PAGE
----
My first trip to Europe was in March 2006 when Doug and I went on a 3-week getaway to Spain. We flew to Barcelona and then took trains to Valencia, Granada, Torremolinos, Seville and Madrid. Once we were in Madrid, we met up with my teenage kids, who had flown in from Los Angeles and Doug’s brother who was the art director for a production of La Boheme at the Teatro Real Opera House.
I hadn’t started blogging yet but saved hundreds of images online from that wonderful trip. I’ll be posting more galleries of the places we visited in Spain soon.
In December 2014 we took a trip to Italy before leaving on a cruise from Rome to South Hampton on the Cunard Queen Elizabeth. Two of our stops were in Malaga and Vigo, Spain. Vigo was a last-minute itinerary change because of rough seas on the way to Porto, Portugal.
Spain is still one of my favorite countries. There’s something incredibly magical about it and it’s steeped in fascinating history. The art alone is amazing. Spain is the home of whimsical Gaudi architecture, the romantic and violent paintings of Goya, El Greco’s dramatic art, and the wild and colorful eccentricities of Picasso and Dali.
I’m also enamored with the laid back, party-like atmosphere that seems to go on all day long and well into the night. I wouldn’t mind spending afternoons at tapas bars drinking wine and getting to know the locals.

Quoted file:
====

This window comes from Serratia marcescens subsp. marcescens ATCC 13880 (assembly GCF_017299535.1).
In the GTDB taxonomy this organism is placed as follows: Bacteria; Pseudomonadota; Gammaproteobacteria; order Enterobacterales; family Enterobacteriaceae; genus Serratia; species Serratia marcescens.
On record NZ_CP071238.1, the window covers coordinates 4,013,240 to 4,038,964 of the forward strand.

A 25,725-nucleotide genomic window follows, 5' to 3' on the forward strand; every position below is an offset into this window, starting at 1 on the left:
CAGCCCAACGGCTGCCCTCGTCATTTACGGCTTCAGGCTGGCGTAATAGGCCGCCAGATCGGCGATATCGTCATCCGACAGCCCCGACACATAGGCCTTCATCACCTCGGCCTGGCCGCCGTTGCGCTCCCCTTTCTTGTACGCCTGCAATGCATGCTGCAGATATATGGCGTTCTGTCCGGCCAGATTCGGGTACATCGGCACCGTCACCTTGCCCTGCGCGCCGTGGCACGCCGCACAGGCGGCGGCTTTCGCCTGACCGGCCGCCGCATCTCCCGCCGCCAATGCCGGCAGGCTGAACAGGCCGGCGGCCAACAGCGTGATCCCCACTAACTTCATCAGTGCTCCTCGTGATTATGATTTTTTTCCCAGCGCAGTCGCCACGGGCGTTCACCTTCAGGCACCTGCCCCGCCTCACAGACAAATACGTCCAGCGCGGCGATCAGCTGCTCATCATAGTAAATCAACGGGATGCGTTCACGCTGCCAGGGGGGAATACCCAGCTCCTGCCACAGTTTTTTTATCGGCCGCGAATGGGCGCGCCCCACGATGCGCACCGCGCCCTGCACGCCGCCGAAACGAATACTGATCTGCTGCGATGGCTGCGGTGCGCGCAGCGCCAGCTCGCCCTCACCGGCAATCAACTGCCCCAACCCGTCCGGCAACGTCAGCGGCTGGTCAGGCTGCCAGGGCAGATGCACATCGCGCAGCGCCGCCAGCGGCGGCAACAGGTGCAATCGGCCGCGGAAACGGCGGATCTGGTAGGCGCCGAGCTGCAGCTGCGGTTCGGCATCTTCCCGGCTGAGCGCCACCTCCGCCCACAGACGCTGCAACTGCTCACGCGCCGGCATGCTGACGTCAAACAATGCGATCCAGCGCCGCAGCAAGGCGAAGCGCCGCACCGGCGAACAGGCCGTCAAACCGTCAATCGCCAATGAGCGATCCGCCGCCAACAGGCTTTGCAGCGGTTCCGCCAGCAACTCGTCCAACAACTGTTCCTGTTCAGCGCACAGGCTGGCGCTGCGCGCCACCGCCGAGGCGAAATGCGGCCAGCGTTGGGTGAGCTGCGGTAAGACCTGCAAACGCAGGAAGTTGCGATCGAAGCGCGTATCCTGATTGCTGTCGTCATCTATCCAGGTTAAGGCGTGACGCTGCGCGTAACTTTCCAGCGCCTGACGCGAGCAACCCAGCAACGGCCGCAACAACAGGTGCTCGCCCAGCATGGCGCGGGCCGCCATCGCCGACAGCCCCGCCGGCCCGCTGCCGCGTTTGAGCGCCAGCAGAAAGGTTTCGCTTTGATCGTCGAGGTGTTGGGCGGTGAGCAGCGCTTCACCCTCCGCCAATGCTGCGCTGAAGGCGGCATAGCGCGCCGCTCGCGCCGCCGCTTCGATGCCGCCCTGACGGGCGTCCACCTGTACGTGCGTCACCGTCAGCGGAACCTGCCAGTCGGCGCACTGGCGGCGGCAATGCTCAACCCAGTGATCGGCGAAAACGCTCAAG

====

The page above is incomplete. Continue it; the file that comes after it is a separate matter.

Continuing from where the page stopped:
The images in the galleries below were taken in Granada, which is part of Andalucía in Southern Spain. Granada was under the rule of the Moors from the 8th to the 15th century and its Arabic past is well evident.
Images of The Alhambra and Granada, Spain
You can’t go to Granada in Spain without visiting the opulent Alhambra. It began as a small fortress in 889 AD and was converted into a palace for the Moorish emir Mohammed ben Al-Ahmar of the Emirate of Granada in the mid 13th century. It’s intricate design and stunning beauty remains to this day. The complex has been called the “pearl in an emerald” by poets of the era. It overlooks the city and caves of Sacromonte where you can enjoy traditional food and zambra, a variation of flamenco performed by the Roma who have resided there for centuries. I regret we didn’t have enough time to sit in a cave and soak it all in.
The Granada Cathedral is another impressive structure in Granada built in the Renaissance and Baroque style. It dates back to 1523.
There are 93 Spanish Paradores (historic hotels) in Spain and the Parador de Granada is the most popular for tourists. It’s located within the Alhambra compound. Constructed between 1332 – 1354, it was originally a Mosque and later a convent. Kings, queens, and many other dignitaries have been received there. Find out more here.
To view my Granada, Spain Travel Photo Gallery FULL SIZE, click on any of the individual images below.
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